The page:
What you have described is more suggestive of chronic bronchitis that has suddenly worsened as commonly happens in smokers.  A cough with yellow mucus is not seen with asthma.  This is much more likely to be seen with chronic bronchitis or bronchiectasis.

Chronic bronchitis is a cough with mucus that lasts for at least 3 months in a row 2 years in a row.  Your chest x-ray and spirometry may be normal with chronic bronchitis.  Most instances of chronic bronchitis are due to cigarette smoking.  However people who have not smoked may get bronchitis from repeated exposure to high air pollution or from work exposures, especially when there is a family history of chronic obstructive pulmonary disease (COPD).  This is a combination of chronic bronchitis and emphysema.  People with sinus infections or post-nasal drip may have a cough with mucus that can act like that seen with chronic bronchitis.

Inflammation can cause damage to the airways of the lungs.  When the airways become dilated this is called bronchiolectasis.  When the airways become distorted with areas where mucus can collect this is called bronchiectasis.  It can be difficult to clear this mucus because of damage to the normal methods that the lungs use to clear mucus.  This can lead to episodes of infection.  Traditionally an ongoing infection can lead to the inflammation.  So it is important that lung infections are treated.  Pulmonary hygiene is very important in preventing and controlling lung infections.  Using an inhaled bronchodilator may help to loosen the mucus.  Many people find the routine use of a mucus clearance device to be very helpful in clearing the mucus from their lungs.  This is a small device that you exhale into causing a vibration in your lungs that loosen mucus so that you can cough it up easier.  The names of 2 types of devices are Acapella and Flutter Valve.  Bronchiectasis can result from airway blockage along with infection, so it may effect only one area of your lung.  If your recurrent lung infections are always in the same area of the lung, surgery to remove that portion of your lung may provide a cure.  Please read our Bronchiectasis MedFact at http://www.nationaljewish.org/medfacts/bronchiectasis.html for more information.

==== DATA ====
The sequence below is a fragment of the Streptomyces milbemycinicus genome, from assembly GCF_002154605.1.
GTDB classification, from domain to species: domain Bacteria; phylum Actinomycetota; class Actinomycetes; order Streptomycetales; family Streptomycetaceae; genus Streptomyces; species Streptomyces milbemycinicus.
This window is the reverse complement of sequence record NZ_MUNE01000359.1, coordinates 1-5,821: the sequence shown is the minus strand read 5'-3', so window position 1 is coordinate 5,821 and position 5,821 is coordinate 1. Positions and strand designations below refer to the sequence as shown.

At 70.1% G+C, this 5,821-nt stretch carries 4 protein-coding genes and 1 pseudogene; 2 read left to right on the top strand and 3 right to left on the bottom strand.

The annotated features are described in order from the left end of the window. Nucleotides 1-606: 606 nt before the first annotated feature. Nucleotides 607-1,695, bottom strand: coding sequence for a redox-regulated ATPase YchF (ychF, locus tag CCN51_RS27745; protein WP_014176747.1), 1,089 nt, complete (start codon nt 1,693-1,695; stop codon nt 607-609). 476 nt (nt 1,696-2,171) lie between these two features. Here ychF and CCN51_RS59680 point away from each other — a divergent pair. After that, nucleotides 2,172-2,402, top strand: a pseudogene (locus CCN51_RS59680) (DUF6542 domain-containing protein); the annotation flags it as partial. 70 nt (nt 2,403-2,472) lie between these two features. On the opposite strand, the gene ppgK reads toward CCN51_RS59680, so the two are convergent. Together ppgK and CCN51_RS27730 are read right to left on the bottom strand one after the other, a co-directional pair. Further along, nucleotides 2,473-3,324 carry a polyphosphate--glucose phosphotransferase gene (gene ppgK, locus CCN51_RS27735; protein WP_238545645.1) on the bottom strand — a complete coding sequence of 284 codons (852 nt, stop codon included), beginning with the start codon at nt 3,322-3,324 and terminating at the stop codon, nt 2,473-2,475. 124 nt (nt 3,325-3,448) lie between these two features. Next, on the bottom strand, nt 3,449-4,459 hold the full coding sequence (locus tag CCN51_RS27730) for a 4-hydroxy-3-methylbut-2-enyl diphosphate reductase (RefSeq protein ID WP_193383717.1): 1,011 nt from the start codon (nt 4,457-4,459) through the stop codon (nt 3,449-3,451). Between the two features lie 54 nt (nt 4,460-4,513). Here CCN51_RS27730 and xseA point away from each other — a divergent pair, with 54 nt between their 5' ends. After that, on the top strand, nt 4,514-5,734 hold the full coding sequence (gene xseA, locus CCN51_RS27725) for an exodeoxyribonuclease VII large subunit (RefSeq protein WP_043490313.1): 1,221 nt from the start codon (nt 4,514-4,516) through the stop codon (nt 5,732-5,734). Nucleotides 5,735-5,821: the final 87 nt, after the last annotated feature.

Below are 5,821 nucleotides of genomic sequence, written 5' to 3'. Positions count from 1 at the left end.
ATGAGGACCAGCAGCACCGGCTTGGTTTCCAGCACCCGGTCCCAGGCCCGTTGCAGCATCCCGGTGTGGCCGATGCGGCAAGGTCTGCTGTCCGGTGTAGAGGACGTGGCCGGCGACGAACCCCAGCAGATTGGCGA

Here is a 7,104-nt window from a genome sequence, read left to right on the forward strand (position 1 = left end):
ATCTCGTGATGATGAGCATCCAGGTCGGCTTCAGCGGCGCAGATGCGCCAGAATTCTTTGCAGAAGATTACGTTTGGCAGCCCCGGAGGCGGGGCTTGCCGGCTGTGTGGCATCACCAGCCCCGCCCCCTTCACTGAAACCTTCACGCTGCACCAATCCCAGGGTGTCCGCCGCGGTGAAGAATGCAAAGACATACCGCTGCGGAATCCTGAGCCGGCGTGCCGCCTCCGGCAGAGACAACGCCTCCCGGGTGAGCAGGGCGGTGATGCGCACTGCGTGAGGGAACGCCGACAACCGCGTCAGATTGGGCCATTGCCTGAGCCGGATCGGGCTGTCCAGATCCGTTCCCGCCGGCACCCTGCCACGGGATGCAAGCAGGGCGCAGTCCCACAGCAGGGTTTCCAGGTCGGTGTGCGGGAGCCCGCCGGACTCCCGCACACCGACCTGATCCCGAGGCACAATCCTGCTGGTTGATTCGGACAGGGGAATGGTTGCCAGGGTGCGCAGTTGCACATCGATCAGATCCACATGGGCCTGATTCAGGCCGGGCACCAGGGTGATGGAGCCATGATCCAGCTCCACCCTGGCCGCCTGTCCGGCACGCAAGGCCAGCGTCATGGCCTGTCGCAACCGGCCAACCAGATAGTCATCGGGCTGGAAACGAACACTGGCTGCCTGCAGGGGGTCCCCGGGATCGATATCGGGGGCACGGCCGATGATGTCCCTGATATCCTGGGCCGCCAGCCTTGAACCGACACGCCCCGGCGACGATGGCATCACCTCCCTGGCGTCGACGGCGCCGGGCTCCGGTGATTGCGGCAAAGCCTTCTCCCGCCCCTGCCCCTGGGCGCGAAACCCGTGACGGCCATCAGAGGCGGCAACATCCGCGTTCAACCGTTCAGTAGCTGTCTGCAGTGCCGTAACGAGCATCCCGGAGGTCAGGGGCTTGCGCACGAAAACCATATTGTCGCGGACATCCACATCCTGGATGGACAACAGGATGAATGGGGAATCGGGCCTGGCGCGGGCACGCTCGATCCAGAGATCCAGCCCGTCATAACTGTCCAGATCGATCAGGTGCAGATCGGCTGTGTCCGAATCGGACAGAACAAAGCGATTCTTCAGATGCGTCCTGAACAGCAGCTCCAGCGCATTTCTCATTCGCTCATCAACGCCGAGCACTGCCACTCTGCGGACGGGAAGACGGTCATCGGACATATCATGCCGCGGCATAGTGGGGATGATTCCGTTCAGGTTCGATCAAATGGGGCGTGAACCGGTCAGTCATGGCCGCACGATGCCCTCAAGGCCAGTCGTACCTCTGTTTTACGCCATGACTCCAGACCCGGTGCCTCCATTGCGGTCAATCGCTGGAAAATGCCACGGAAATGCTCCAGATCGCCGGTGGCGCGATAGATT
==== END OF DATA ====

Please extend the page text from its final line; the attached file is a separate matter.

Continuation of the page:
A thorough physical exam needs to be done again along with a chest x-ray.  A sinus CT scan is the best way to identify a sinus infection, although sinus x-rays are a decent alternative.  You need to decrease your exposure to things that may harm your lungs.  If your job is harmful to your lungs, you need to get away from it.  If you are smoking please quit.  You may want to look at our Quit Smoking Topic Center at http://www.nationaljewish.org/topic/smoking_cessation.html for ways to help you quit smoking.
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Hello--I'm in UK too and so in same boat about short consultations. I wouldn't knock the NHS though. But qw don't have such a splendid site as this one on respiratory. I would have thought that --my symptoms are very like yours--that your immune system is not coping with infections. Hence, like me. going on to one lot of antibiotics and then an other and back to square one.
My morning mucus is really terrible but clears up after about an hour. (I don't smoke or drink). I am now working on trying to cut down on dairy products which can cause an allergy and coughing.
Anyway, one of the good experts here will come on and give you real advice!"   Oh--and a lot of the sputum can drain down from the nise overnight    Ishbel